The models provide a basis to develop vaccines and treatments, and to study the biology of Zika virus infection in pregnancy.

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Newborn screening test developed for rare, deadly neurological disorder



Soon after birth, a baby’s blood is sampled and tested for a number of rare inherited conditions, such as cystic fibrosis and sickle cell anemia. But no such test has existed for a progressive neurodegenerative disease, called Niemann-Pick type C (NPC), that typically is not diagnosed until at least age 2, after neurological symptoms have begun to develop.

Now, a study led by Washington University School of Medicine in St. Louis describes a newborn screening test that identifies infants with NPC, an often fatal condition in which cholesterol builds up and eventually destroys brain cells. While there is no cure, early detection and treatment with disease-modifying therapies eventually may save lives and improve prospects for managing the disease in the future.
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Breast milk linked to significant early brain growth in preemies


Feeding premature babies mostly breast milk during the first month of life appears to spur more robust brain growth, compared with babies given little or no breast milk.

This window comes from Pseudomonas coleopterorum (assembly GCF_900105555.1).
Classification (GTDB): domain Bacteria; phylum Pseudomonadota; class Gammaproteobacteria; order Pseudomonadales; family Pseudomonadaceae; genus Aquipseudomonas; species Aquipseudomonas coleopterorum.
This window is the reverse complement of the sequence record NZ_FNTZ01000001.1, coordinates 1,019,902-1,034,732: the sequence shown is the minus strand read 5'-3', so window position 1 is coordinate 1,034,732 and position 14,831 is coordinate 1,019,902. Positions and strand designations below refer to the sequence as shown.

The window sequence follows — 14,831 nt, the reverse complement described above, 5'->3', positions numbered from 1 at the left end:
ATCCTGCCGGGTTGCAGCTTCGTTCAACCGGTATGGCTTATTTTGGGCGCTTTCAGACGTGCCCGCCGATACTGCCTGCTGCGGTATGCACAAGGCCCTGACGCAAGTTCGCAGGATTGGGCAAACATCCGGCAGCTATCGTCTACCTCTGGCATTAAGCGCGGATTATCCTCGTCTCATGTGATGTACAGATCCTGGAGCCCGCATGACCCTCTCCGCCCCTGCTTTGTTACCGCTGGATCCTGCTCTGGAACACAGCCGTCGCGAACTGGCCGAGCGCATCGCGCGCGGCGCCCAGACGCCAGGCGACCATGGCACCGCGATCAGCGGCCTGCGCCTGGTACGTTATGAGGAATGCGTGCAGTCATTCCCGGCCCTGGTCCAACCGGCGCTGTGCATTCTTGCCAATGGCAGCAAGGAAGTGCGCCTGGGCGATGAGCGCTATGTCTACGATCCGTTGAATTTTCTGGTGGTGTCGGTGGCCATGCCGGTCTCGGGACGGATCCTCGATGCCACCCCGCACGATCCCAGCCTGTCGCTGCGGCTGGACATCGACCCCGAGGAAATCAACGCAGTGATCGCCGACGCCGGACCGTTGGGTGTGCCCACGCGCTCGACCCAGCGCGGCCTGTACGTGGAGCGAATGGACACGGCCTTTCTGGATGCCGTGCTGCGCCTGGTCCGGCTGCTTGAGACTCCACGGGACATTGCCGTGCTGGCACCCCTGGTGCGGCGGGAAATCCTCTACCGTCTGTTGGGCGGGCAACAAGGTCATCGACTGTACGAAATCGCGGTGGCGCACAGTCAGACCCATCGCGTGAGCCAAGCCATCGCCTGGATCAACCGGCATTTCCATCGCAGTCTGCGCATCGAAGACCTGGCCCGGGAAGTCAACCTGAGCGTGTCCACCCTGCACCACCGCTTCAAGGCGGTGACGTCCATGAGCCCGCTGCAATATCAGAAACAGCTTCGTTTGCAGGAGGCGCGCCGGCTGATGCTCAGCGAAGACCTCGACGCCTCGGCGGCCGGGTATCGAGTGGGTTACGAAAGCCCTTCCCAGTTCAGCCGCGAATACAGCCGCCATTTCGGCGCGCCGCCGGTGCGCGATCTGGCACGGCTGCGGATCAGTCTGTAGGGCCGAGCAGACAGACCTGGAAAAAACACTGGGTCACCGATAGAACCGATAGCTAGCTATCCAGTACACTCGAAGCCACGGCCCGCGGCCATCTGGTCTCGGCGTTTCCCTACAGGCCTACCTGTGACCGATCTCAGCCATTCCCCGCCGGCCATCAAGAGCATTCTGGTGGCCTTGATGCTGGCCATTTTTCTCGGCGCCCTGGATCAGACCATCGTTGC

Studying preterm infants in the Neonatal Intensive Care Unit (NICU) at St. Louis Children’s Hospital, the researchers found that preemies whose daily diets were at least 50 percent breast milk had more brain tissue and cortical-surface area by their due dates than premature babies who consumed significantly less breast milk...

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Expanding Our Knowledge About the Science of Autism: Achievements from IDDRCs


by Scott Pomeroy, MD, PhD, Harvard Medical School.

As we acknowledge individuals with autism as well as advocates and allies during Autism Awareness and Acceptance Month, it is important to stop and consider the direct contributions of one's own peers. As a neurologist, I find myself particularly driven to reflect upon how significant advances in research lead to a greater understanding of autism that is relevant to individuals with autism, their families, and the broader community. Accordingly, I take pride in the accomplishments of my fellow researchers who conduct their work through the national network of Intellectual and Developmental Disabilities Research Centers (IDDRCs), supported and funded by the Eunice Kennedy Shriver National Institute of Child Health and Development of the National Institutes of Health (NIH)...

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Nurturing during preschool years boosts child’s brain growth


Children whose mothers were nurturing during the preschool years, as opposed to later in childhood, have more robust growth in brain structures...

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Mice with genetic defect for human stuttering offer new insight into speech disorder